The Sensation

If the treatment energy sensation is too uncomfortable for you, ask them to stop. Make sure that the insertion is not causing pain, as it’s the treatment energy that will sting. There are topical anesthetics available that some electrologists will apply to small areas such as the upper lip or they will sell to you to apply prior to treatment. Some licensed states forbid electrologists’ application of topical anesthetics, however, you can obtain products OTC or by prescription. It is essential that you follow all directions for these products. After the first treatment, most people will say, “Is that all it is?” when asked about the sensation of the treatment. The treatment energy causes the sensation during electrolysis – not the insertion of the electrolysis needle. Some electrologists will provide ice or other cooling methods for you to take with you. The electrologist should provide written instructions for at-home care, but any concern that you have at home should be immediately addressed by calling the electrologist.

The Cost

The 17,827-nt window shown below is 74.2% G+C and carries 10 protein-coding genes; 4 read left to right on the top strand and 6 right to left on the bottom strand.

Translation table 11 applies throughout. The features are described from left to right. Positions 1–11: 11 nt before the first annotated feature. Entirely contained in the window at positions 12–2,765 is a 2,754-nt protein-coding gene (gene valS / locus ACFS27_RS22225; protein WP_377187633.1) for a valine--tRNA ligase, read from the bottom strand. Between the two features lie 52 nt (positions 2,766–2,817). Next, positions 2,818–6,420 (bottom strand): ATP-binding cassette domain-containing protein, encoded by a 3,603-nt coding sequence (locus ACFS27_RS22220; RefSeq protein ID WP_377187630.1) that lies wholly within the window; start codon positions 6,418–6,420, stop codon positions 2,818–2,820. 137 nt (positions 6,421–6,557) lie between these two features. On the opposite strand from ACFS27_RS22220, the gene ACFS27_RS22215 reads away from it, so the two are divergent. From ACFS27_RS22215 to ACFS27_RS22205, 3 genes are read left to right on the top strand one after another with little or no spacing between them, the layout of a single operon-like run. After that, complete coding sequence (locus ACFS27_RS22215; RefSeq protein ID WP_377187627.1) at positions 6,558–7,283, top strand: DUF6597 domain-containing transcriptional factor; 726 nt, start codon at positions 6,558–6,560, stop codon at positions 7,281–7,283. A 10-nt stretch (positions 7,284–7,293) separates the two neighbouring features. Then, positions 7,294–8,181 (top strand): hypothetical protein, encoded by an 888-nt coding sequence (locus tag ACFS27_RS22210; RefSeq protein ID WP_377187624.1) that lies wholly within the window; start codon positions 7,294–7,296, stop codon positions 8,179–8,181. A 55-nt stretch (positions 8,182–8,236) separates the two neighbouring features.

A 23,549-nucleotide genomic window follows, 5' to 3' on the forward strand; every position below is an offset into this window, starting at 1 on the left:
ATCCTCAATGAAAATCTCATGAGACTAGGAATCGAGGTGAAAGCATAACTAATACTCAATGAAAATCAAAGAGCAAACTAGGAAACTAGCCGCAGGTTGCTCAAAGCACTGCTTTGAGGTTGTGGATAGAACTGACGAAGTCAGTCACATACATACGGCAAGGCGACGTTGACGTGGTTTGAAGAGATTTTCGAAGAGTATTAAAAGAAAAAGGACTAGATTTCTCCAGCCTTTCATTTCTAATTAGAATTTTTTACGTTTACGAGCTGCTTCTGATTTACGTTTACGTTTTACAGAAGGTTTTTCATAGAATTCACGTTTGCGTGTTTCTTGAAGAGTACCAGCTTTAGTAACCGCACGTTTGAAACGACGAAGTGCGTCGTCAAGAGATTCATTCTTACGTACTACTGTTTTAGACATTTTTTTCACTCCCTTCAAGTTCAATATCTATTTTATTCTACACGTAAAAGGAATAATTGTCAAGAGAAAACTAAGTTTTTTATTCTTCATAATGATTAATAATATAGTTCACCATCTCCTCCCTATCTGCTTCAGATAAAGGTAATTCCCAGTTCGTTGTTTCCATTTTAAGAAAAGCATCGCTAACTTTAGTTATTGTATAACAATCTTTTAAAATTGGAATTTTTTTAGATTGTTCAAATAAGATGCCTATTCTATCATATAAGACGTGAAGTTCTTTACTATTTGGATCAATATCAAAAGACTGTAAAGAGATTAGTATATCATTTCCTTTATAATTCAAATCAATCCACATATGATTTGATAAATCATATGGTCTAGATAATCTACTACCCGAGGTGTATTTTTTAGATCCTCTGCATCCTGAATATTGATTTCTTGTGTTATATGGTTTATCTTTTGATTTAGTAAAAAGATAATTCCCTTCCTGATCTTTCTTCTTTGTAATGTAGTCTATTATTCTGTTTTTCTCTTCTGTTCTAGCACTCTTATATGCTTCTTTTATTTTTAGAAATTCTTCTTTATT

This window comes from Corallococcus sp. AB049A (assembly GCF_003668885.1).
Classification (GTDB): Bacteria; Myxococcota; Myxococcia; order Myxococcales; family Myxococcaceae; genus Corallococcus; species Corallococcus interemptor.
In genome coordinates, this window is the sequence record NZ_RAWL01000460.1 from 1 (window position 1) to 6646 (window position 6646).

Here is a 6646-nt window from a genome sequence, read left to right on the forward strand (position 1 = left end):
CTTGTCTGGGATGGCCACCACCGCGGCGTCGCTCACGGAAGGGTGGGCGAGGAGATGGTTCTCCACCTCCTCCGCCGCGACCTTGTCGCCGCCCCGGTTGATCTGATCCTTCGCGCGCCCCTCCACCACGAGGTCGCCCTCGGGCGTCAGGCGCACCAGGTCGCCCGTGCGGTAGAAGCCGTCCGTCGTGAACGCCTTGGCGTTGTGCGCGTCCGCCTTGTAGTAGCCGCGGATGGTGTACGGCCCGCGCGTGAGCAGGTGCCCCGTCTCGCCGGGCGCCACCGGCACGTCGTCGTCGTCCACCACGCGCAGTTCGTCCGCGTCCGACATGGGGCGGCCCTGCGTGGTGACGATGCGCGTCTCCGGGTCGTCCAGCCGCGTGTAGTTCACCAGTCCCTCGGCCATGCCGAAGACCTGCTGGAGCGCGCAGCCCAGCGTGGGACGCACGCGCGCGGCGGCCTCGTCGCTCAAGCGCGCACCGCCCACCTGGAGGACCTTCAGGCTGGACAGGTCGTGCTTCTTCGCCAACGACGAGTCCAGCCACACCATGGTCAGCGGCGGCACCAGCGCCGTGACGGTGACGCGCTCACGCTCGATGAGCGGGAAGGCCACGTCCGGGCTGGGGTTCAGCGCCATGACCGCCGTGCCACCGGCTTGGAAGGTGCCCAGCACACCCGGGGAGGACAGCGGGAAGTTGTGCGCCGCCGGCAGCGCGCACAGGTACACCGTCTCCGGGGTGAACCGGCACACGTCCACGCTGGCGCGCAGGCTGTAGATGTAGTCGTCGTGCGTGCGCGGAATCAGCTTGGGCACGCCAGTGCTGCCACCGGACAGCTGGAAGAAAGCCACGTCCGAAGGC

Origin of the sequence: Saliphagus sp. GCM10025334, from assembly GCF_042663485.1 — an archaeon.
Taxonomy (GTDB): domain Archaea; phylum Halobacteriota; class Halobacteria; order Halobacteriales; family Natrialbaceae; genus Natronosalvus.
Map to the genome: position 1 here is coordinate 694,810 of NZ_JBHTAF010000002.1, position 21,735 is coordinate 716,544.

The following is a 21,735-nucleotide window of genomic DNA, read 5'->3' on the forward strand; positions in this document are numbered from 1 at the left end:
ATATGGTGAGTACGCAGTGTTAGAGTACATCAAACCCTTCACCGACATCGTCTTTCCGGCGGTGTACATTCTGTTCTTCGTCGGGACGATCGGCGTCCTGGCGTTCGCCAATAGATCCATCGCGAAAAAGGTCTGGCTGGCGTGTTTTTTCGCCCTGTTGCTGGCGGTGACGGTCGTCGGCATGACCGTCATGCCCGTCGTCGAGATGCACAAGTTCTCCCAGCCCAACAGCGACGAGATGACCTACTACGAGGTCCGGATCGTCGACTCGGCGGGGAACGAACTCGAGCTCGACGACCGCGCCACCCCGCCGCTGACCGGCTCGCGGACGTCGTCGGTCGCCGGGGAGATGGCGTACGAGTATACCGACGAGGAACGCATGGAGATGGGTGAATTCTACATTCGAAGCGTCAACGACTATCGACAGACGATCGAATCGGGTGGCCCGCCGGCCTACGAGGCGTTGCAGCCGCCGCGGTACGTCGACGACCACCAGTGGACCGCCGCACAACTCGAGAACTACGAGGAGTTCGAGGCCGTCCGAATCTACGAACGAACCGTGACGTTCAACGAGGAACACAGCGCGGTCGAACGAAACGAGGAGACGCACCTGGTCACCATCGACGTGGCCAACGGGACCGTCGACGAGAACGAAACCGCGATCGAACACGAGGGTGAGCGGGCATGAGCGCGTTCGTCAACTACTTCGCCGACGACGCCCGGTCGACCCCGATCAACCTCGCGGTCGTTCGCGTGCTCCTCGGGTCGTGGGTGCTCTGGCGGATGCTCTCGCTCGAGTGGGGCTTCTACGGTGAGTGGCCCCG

Many people dismiss electrolysis as an option believing that the cost is prohibitive, but it is very affordable. The consumer seeking hair removal on large areas with dense hair growth will spend more than the woman with a few hairs on her chin. However, all treatments will occur with decreasing length and frequency as they progress. The average consumer spends around $25.00 to $40.00 per treatment (depending upon the geographical area) and is completed within 12 to 24 months. Some electrologists offer reduced pricing with the purchase of blocks of time. You should not purchase a block of time until you have had a few treatments from this electrologist and are sure of your practitioner. Choosing the practitioner who offers the least expensive treatments does not mean the total cost of treatments will be less than choosing the practitioner who offers the most expensive treatment; just as choosing the practitioner who offers the most expensive treatment does not mean that you have chosen the highest quality available. The electrologist with the best skills will give you the most cost-effective treatment.